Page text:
Changing behavior is very complex. Many management books, philosophical tomes, and academic psychology articles have been written on this subject, so I’m going to simply and quickly get to the connections among doctors, terrorists, and health reform.
1. Changing people’s behavior requires appealing to basic motivating factors. Different individuals have different motivators, but everyone has them.
2. Physicians are a key part of the healthcare system. Improving quality and controlling healthcare spending will require physicians to do some things differently – particularly how they work with other clinicians (i.e., in teams), prescribe treatments, order tests, make referrals, and interact with patients and their families. (Physicians receive about 20 cents of every healthcare dollar, but control about 80 cents. And an old axiom is that the most expensive piece of medical equipment is a pen in a physician’s hand – although soon it may be their hands on a keyboard.)
3. Money is a key motivator for many people…. But it’s not the only one. For many clinical thought-leaders and decision-makers, money may be of secondary concern.
Physicians, and Terrorists, and Everyone are Motivated By Specific Factors
I’ve long believed that aligning non-financial motivators is crucial for successful health reform because success will require changing individual attitudes and actions. But I didn’t realize how broadly powerful non-financial influencing factors could be until I read “Counterstrike,” the recent book by Pulitzer Prize winning journalist Eric Schmitt and his co-author Thom Shanker. This book describes how, in the mid-2000s, US anti-terrorism organizations saw markedly greater success by shifting their strategy from prioritizing “find-capture-kill” operations to taking actions that pivot potential terrorists’ motivational forces – in part by similarly pivoting the support potential terrorists receive from their families, communities, and religious leaders. Some of these non-financial factors are:
- Personal reputation
- Personal glory
- Network cohesion and dependability
- Well-being of their family
As can be seen from this list, some of the factors that influence terrorists are similar to what could also motivate physicians, i.e. professional recognition, influence within their organizations, community status, etc.
The face of successful health reform will be physicians enthusiastically doing things differently because they recognize that their actions are making their patients and communities healthier, making their own lives better, and also easing the “economic dragooning” that the healthcare system was imposing on society.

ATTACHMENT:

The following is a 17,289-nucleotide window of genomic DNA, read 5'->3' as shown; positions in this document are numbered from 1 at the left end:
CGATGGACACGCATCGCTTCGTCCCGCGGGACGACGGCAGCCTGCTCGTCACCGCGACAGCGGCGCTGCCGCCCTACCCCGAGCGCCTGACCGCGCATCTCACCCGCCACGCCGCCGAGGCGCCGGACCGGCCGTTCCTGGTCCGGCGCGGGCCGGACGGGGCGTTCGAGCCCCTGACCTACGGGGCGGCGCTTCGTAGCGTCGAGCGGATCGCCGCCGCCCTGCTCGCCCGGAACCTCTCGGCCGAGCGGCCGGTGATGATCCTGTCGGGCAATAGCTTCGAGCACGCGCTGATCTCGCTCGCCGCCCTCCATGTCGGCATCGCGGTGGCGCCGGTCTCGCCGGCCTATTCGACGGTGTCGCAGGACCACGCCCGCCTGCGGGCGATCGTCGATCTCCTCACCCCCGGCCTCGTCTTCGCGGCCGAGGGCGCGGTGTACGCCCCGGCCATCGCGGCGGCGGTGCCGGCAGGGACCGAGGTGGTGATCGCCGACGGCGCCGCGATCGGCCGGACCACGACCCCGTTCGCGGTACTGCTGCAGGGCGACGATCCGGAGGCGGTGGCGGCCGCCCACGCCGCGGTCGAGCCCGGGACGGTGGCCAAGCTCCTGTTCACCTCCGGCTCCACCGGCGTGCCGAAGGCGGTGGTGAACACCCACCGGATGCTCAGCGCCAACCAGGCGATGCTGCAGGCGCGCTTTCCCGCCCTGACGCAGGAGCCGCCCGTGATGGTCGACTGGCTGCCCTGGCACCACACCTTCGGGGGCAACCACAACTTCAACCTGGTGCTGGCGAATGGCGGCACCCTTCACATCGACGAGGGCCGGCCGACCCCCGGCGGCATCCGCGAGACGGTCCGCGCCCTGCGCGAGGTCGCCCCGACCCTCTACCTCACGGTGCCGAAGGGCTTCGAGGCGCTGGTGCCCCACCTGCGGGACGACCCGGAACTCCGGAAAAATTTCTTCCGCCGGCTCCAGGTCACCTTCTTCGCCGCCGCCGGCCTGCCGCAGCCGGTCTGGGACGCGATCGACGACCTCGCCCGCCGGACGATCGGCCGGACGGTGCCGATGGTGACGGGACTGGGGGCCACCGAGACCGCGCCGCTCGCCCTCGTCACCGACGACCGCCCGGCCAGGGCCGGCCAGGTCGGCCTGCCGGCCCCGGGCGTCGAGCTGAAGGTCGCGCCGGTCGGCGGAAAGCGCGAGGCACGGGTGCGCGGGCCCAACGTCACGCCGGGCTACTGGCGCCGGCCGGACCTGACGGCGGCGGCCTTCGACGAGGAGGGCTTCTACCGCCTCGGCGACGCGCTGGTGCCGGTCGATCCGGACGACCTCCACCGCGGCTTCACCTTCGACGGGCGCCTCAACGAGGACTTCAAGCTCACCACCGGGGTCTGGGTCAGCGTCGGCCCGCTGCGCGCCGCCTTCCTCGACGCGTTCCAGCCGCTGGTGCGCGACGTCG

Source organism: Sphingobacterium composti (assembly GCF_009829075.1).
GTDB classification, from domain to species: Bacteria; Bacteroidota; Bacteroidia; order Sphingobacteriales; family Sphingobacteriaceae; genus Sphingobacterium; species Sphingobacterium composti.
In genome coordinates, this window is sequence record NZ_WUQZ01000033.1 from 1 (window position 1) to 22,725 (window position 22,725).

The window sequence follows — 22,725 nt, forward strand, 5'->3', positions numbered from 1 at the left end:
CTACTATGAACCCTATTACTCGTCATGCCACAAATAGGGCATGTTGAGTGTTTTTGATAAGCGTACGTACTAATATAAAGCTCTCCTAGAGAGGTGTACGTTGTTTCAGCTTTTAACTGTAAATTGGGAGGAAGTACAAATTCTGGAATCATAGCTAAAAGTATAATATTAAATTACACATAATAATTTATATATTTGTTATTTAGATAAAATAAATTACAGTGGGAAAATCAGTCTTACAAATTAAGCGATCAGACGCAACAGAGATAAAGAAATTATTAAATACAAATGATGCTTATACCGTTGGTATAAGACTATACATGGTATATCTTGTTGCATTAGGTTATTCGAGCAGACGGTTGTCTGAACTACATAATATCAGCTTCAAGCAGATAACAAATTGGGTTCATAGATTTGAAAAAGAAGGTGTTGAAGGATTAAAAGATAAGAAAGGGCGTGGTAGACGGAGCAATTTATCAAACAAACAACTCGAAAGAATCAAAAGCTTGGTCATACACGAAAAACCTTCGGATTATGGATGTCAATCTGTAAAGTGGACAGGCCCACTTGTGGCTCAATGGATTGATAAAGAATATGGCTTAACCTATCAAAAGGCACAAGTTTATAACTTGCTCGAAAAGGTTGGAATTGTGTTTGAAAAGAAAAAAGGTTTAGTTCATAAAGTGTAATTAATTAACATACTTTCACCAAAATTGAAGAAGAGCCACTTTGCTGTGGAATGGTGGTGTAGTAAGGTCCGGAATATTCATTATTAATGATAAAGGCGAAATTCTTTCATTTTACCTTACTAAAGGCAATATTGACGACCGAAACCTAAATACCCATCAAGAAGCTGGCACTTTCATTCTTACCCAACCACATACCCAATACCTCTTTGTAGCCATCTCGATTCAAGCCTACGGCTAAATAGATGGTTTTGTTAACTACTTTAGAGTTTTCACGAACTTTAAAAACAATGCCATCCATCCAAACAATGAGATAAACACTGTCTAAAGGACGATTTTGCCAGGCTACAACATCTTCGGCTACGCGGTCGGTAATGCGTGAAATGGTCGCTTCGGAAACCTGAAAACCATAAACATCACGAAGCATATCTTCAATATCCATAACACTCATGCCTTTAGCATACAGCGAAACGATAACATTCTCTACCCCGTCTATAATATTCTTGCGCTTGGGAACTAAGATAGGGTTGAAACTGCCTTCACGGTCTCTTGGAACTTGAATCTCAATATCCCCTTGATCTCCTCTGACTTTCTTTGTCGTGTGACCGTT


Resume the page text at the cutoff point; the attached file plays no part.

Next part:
Successful Health Reform = Changing Physician Behaviors
Achieving these outcomes will depend upon changing physician behaviors, as described in #2 above. And while financial incentives* supporting those behavior changes are being incorporated into new delivery models – such as Medical Homes and Accountable Care Organizations – the organizations that successfully build these new models will utilize other motivating factors in their quest for higher quality, lower costs, and better care experiences for both physicians and patients. As I noted in the opening paragraph, many pages have been written on changing behaviors, but the fundamental elements were described in general terms by Everett Rogers in his book, “Adoption of Innovation”:
- Relative Advantage
- Compatibility (with existing or connected practices and actions)
These principles are important because changing behaviors is synonymous with adopting innovations, e.g., using an ATM rather than a bank teller, writing on a computer rather than a typewriter, inhaling insulin** rather than injecting it. And thus, achieving successful behavior changes and producing our desired three aims will require change leaders to incorporate these elements – and both financial and non-financial factors – into their strategies for motivating physicians, patients, and all groups who make up the healthcare system.
*These incentives are generally described as rewarding value and quality rather than volume of services, and include pay-for-performance, shared savings/risk, bundled payments, and capitation.
** Not all innovations are successful – at least in their first iteration.